STAT Signaling Inhibitors
The Janus kinase (JAK)/signal transducers and activators of transcription (STAT) signaling pathway play an important role in cell proliferation, cell differentiation, cell migration, and cell death. It is the principal signaling mechanism for a variety of cytokines and growth factors. Constitutive activation or dysregulation of JAK/STAT signaling can result in inflammatory disease, erythrocytosis, gigantism, and leukemia.
In the JAK/STAT signaling scheme, ligand binding to cytokine receptors induces dimerization of their receptor subunits. They may either form homodimers, as in case of erythropoietin, or heterodimers as in case of interferons and interleukins. Following ligand binding, the cytoplasmic domains of two receptor subunits associate with JAK tyrosine kinases. In mammals, the JAK family is composed of four members: JAK1, JAK2, JAK 3, and Tyk2. Ligand binding brings the two JAKs into close proximity, allowing their transphosphorylation. The activated JAKs can then phosphorylate STATs. In mammalian cells seven different STATs been recognized. They contain a conserved tyrosine residue near the C-terminus, which is phosphorylated by JAKs. This tyrosine phosphorylation allows the dimerization of STATs by interacting with a conserved SH2 domain. In their latent form STATs are located in the cytoplasm and upon phosphorylation they are transported into the nucleus by an importin a-5 dependent mechanism. In the nucleus, dimerized STATs bind to specific regulatory sequences to activate or repress transcription of target genes.
JAK/STAT signaling is negatively regulated by three different mechanisms. They include suppressors of cytokine signaling (SOCS), protein inhibitors of activated stats (PIAS) and protein tyrosine phosphatases (PTPs). SOCS proteins contain an SH2 domain and a SOCS box at their C-terminus. They also contain a small kinase inhibitory domain located N-terminal to the SH2 domain. Activated STATs are reported to stimulate transcription of the SOCS genes and the resulting SOCS proteins bind to phosphorylated JAKs and block their activity. The SOCS can also bind to phosphotyrosines residues on the receptors and block the recruitment of STATs to these receptors. The PIAS protein family consists of five members: PIAS1, PIAS3, PIASxa, PIASxb, and PIASy. They bind to activated STAT dimers and prevent their DNA binding. They contain a Zn-binding RINGfinger domain in their central domain, a well-conserved SAP (SAF-A/Acinus/PIAS) domain at the N-terminus, and a lesswell- conserved carboxyl domain. SHP-1, a tyrosine phosphatase can also regulate JAK/STAT signaling by dephosphorylating JAK. Here, the SH2 domains of SHP-1 bind phosphorylated JAK and/or phosphorylated receptors to block JAK/STAT signaling.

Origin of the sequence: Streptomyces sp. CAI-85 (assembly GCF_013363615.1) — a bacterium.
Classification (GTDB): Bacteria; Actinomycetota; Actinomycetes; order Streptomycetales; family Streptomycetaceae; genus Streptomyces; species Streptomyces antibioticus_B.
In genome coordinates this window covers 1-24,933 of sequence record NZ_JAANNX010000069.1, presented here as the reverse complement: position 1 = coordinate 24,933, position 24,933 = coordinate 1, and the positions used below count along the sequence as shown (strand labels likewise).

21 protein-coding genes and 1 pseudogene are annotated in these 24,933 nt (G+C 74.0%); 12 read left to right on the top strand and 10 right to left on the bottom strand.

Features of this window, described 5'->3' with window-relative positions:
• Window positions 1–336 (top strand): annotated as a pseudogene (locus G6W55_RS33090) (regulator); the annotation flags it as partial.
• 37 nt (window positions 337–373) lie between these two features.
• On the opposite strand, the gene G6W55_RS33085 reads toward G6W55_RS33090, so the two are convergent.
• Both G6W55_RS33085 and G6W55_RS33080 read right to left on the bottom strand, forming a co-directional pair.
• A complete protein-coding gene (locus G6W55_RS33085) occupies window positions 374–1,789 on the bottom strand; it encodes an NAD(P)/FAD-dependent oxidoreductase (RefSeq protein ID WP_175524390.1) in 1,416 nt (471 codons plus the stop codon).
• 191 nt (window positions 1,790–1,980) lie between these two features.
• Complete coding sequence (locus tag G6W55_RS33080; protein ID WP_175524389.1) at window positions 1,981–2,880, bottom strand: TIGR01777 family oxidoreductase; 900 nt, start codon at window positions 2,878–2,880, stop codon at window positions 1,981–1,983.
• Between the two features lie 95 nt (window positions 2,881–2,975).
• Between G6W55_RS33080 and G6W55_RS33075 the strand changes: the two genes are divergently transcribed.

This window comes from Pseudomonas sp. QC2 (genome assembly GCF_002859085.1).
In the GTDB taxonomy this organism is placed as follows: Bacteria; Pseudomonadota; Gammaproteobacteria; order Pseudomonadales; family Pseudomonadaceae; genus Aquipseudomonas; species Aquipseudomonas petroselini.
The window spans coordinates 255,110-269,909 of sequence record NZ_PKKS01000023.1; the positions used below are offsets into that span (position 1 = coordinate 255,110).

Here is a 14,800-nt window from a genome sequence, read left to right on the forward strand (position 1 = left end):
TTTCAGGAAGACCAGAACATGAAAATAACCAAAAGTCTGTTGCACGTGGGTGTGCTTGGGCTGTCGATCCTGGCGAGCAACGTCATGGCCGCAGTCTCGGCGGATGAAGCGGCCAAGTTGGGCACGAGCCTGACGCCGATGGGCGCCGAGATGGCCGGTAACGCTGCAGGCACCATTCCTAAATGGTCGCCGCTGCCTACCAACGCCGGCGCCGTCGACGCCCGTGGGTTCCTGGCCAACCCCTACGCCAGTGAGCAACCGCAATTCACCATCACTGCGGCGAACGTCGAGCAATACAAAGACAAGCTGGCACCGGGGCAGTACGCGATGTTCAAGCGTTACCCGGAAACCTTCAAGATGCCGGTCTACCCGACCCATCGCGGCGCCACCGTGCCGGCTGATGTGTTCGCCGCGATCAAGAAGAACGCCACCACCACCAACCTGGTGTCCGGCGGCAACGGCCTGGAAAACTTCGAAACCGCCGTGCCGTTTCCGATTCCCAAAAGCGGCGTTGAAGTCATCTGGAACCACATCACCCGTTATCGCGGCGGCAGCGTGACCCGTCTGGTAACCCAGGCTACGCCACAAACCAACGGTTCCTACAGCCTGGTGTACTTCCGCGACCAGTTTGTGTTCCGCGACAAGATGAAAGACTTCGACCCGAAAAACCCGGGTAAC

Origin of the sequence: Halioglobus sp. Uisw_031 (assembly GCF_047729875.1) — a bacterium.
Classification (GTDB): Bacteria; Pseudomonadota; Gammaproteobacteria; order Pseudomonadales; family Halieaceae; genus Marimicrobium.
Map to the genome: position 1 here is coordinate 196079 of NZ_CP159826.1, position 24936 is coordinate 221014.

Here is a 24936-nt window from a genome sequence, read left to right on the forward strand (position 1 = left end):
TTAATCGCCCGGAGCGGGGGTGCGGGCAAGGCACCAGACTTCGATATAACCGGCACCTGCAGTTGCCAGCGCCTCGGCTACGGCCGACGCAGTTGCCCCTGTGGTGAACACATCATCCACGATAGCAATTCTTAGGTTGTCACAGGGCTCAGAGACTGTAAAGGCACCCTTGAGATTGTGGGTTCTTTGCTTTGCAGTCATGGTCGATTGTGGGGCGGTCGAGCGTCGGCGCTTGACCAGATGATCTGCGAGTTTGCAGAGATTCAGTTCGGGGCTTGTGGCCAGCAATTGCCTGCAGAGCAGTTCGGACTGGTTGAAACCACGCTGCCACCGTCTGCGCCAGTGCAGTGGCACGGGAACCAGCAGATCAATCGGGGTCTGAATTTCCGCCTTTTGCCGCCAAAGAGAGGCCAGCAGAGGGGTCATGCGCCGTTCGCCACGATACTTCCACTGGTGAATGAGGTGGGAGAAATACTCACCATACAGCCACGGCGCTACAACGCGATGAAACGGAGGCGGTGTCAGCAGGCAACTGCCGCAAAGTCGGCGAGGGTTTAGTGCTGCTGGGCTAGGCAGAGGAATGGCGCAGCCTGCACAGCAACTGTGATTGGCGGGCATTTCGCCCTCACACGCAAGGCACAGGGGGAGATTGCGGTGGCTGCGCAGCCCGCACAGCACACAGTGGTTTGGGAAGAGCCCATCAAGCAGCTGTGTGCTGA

JAK/STAT signaling pathways is also involved in cross talk between the receptor tyrosine kinase/ Ras/MAPK pathway at multiple levels. Activated JAKs can phosphorylate tyrosines on their associated receptors, which serve as docking sites for SH2-containing adapter proteins, such as SHP-2 and Shc, from other signaling pathways. JAK is also reported to phosphorylate insulin receptor substrate (IRS) and p85, which results in the activation of the phosphoinositide 3-kinase (PI 3-K) pathway.
JAK/STAT pathway is reported to play an important role in the establishment of cell fate. For example, IL-12 promotes differentiation of CD4+ T cells to Th1 cells by activating STAT4, and stat4 knockout mice fail to respond to IL-12 and produce only Th2 cells. On the other hand IL-4 activates STAT6 and promotes differentiation of CD4+ T cells to Th2 cells. JAK/STAT pathway is also involved in hematopoeitic development. Targeting of Jak2 gene is shown to result in embryonic lethality in mice due to failure of erythropoiesis. In addition, JAK/STAT pathways have been reported to be constitutively active in several forms of human cancers.
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Highlighted below are inhibitors included in InhibitorSelect™ JAK/STAT Signaling Pathway Inhibitor Panel (Cat. No. 420138).